Sloniger to take talents to Penn State

PUNXSUTAWNEY— Despite being just a junior, standout catcher Ryan Sloniger already knows where he'll be playing college ball.

"Whenever coach Rob Cooper took the job at Penn State, it was a big help for me to make my decision," Sloniger said. "I had seen some stuff on the Internet before, when he was at Wright State. When I saw that he took the job at Penn State, I did a lot of research on him. The day after he got the job, he had texted my summer coach, asking me to give him a call. So I gave him a call and started building a relationship with him. I got my visits set up and sat down with all the coaches for a few hours. I felt really comfortable there."

Sloniger decided to verbally commit to the Nittany Lions, despite having interest from Clemson, Coastal Carolina, N.C. State, Virginia Tech and Arizona.

The decision was a long, hard process for Sloniger.

Luckily for him, his father, Jim, was along for the ride to help him with his decision.

"We've spent a lot of windshield time traveling along the East Coast, looking at colleges, playing baseball — I'm always in his ear giving him my opinion," Jim Sloniger said. "Ultimately, the decision was his, and that's what I've always told him. As long as he's making decisions for the right reasons, he has my support. We've talked about it a lot as a family, once it became decision time."

And he's making the decisions for the right reason.

Ryan Sloniger understands that he will hold the title of student athlete, not just athlete.

"I don't know exactly what I want to major in yet," Ryan Sloniger said. "I'm looking at business, marketing or something to do with education."

While it may sound like a standard answer, you can tell that he has done his research about his future stomping grounds.

"I've always known about the degree that you come out with at Penn State. The fact that there are 600,000 living alumni — pretty much everyone that has come out of Penn State has been successful in any field they came out of," Ryan Sloniger said. "That was huge for me. You can't play baseball your whole life, and at some point, you have to retire and have a backup plan."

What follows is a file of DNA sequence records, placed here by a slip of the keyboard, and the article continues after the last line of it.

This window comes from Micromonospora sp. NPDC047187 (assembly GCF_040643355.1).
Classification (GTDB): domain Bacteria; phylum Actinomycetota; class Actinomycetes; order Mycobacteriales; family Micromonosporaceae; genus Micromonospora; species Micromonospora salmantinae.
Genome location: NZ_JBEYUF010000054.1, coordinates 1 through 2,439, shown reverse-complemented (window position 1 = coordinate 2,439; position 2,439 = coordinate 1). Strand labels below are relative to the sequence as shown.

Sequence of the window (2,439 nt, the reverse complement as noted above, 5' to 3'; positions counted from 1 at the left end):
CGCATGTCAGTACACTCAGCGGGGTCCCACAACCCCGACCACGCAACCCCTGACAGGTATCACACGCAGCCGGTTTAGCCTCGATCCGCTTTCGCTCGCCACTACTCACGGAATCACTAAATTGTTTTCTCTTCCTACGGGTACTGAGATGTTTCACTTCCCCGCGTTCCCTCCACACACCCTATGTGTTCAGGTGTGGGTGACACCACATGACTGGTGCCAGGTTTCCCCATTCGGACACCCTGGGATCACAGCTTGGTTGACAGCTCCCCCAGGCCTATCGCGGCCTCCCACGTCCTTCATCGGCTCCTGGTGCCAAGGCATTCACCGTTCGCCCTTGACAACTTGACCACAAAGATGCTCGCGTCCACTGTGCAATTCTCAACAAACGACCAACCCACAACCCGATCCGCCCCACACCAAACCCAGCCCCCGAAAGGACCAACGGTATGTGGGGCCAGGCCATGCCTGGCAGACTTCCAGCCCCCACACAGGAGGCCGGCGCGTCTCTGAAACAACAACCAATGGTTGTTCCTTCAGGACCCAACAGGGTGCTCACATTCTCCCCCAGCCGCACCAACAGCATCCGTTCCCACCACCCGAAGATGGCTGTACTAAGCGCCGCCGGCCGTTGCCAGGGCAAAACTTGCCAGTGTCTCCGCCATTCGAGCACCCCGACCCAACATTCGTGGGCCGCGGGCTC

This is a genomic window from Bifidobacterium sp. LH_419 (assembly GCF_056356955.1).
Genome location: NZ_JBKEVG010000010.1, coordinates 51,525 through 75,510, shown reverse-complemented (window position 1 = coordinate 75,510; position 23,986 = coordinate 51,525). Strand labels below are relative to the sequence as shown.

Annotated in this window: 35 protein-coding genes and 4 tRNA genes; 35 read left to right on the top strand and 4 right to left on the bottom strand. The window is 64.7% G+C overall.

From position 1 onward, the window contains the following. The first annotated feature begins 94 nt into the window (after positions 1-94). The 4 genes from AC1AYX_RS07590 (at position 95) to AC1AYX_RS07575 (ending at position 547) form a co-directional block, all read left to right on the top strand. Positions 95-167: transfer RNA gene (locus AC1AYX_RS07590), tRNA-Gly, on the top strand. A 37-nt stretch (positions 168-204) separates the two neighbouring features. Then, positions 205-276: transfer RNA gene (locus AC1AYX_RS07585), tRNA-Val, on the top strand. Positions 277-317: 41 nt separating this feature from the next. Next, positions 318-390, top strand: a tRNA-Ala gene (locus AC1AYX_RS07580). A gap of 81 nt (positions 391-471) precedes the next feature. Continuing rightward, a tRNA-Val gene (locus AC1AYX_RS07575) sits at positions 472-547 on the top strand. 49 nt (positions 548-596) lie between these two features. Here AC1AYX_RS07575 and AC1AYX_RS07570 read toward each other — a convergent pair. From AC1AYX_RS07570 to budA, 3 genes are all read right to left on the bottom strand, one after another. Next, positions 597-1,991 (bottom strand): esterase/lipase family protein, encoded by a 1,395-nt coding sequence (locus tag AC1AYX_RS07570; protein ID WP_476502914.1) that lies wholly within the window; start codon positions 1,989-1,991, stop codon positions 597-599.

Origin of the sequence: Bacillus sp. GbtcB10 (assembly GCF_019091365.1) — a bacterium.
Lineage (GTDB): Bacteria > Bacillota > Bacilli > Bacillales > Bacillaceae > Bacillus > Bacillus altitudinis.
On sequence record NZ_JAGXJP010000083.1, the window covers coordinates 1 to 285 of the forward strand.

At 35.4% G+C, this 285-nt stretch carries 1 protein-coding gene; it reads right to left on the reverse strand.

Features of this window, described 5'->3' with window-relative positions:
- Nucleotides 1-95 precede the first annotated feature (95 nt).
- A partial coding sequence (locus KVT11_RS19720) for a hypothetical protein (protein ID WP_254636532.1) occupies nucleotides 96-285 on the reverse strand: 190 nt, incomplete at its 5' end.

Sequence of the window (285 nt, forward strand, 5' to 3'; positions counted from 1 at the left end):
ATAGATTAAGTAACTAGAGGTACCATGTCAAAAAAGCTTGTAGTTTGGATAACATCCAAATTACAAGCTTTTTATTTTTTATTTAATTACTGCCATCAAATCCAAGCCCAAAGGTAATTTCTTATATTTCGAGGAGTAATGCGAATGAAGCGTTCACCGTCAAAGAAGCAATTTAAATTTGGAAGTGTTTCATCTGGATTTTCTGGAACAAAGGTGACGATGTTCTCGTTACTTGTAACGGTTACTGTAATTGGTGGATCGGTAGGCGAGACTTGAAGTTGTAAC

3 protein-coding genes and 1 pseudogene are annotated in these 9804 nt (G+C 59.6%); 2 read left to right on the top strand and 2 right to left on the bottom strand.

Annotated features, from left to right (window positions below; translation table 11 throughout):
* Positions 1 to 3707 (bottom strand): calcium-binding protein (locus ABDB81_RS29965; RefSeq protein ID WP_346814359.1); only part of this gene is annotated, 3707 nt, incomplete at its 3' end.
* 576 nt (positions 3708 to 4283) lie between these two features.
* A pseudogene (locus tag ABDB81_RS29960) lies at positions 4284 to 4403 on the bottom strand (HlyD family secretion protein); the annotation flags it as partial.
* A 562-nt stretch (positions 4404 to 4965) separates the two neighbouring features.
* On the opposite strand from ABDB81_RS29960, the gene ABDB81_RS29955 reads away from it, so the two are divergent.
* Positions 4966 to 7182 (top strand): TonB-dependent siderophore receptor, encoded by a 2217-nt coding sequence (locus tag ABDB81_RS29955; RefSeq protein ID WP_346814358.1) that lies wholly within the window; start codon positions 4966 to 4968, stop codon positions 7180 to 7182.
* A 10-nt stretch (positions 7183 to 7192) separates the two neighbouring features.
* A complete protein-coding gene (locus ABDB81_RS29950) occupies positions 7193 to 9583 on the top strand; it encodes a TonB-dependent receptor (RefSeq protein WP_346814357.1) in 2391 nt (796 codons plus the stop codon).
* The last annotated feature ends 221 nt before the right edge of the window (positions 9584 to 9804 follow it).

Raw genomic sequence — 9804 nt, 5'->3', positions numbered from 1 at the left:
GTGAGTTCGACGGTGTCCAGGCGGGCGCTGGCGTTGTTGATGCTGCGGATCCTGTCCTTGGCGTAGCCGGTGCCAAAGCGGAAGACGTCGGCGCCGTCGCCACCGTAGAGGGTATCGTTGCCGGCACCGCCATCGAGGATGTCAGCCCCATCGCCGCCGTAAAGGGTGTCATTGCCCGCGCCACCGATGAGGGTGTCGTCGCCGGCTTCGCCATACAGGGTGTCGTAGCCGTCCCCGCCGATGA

As for his father, he's impressed with the baseball aspect of Penn State, but the education is what allowed him to give his blessing on the decision.

"What I like about it is the school in general is a perfect fit for him. Educationally, baseball experience and the ability to develop, I think it's a perfect fit," Jim Sloniger said. "I blessed it right away. It's a great school, great education, great degree and a lot of good baseball to go with it, playing in a big conference."

As a bigger school, Penn State actually plays its games on a pro field at Medlar Field.

The State College Spikes — the former affiliate to the Pittsburgh Pirates — also play on the field.

But remember, it's the Nittany Lions' field first.

"The Spikes play on Penn State's field," Ryan Sloniger said with a laugh. "Penn State owns the field. That's what the coaches kept telling us."

Ryan Sloniger has had a chance to see the field and the campus outside of his official visits.

He said that he's attended many Penn State football games and basketball games over the years.